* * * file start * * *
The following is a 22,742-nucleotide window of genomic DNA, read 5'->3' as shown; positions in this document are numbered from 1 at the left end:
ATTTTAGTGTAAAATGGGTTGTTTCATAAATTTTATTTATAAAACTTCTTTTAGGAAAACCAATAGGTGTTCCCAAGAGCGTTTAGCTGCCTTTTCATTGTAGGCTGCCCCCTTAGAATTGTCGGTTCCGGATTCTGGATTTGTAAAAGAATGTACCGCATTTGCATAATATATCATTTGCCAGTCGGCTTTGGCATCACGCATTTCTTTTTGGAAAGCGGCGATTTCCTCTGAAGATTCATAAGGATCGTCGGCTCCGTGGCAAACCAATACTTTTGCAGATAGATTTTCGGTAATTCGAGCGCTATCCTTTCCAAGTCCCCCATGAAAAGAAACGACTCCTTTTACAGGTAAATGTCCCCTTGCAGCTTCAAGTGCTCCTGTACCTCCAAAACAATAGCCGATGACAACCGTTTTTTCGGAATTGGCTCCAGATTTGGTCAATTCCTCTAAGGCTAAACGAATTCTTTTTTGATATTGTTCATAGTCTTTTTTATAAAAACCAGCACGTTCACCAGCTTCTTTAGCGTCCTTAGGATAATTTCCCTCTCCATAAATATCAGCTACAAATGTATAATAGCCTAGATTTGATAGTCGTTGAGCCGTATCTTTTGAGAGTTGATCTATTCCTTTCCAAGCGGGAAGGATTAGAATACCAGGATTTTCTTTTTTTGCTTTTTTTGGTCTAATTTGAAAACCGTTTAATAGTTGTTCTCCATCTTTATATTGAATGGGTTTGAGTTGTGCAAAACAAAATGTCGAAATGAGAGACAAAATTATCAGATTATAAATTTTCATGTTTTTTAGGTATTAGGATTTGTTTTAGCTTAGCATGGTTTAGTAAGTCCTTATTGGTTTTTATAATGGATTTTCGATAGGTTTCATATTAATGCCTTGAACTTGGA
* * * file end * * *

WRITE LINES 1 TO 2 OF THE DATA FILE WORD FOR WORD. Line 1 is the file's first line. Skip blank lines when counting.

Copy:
The following is a 22,742-nucleotide window of genomic DNA, read 5'->3' as shown; positions in this document are numbered from 1 at the left end:
ATTTTAGTGTAAAATGGGTTGTTTCATAAATTTTATTTATAAAACTTCTTTTAGGAAAACCAATAGGTGTTCCCAAGAGCGTTTAGCTGCCTTTTCATTGTAGGCTGCCCCCTTAGAATTGTCGGTTCCGGATTCTGGATTTGTAAAAGAATGTACCGCATTTGCATAATATATCATTTGCCAGTCGGCTTTGGCATCACGCATTTCTTTTTGGAAAGCGGCGATTTCCTCTGAAGATTCATAAGGATCGTCGGCTCCGTGGCAAACCAATACTTTTGCAGATAGATTTTCGGTAATTCGAGCGCTATCCTTTCCAAGTCCCCCATGAAAAGAAACGACTCCTTTTACAGGTAAATGTCCCCTTGCAGCTTCAAGTGCTCCTGTACCTCCAAAACAATAGCCGATGACAACCGTTTTTTCGGAATTGGCTCCAGATTTGGTCAATTCCTCTAAGGCTAAACGAATTCTTTTTTGATATTGTTCATAGTCTTTTTTATAAAAACCAGCACGTTCACCAGCTTCTTTAGCGTCCTTAGGATAATTTCCCTCTCCATAAATATCAGCTACAAATGTATAATAGCCTAGATTTGATAGTCGTTGAGCCGTATCTTTTGAGAGTTGATCTATTCCTTTCCAAGCGGGAAGGATTAGAATACCAGGATTTTCTTTTTTTGCTTTTTTTGGTCTAATTTGAAAACCGTTTAATAGTTGTTCTCCATCTTTATATTGAATGGGTTTGAGTTGTGCAAAACAAAATGTCGAAATGAGAGACAAAATTATCAGATTATAAATTTTCATGTTTTTTAGGTATTAGGATTTGTTTTAGCTTAGCATGGTTTAGTAAGTCCTTATTGGTTTTTATAATGGATTTTCGATAGGTTTCATATTAATGCCTTGAACTTGGA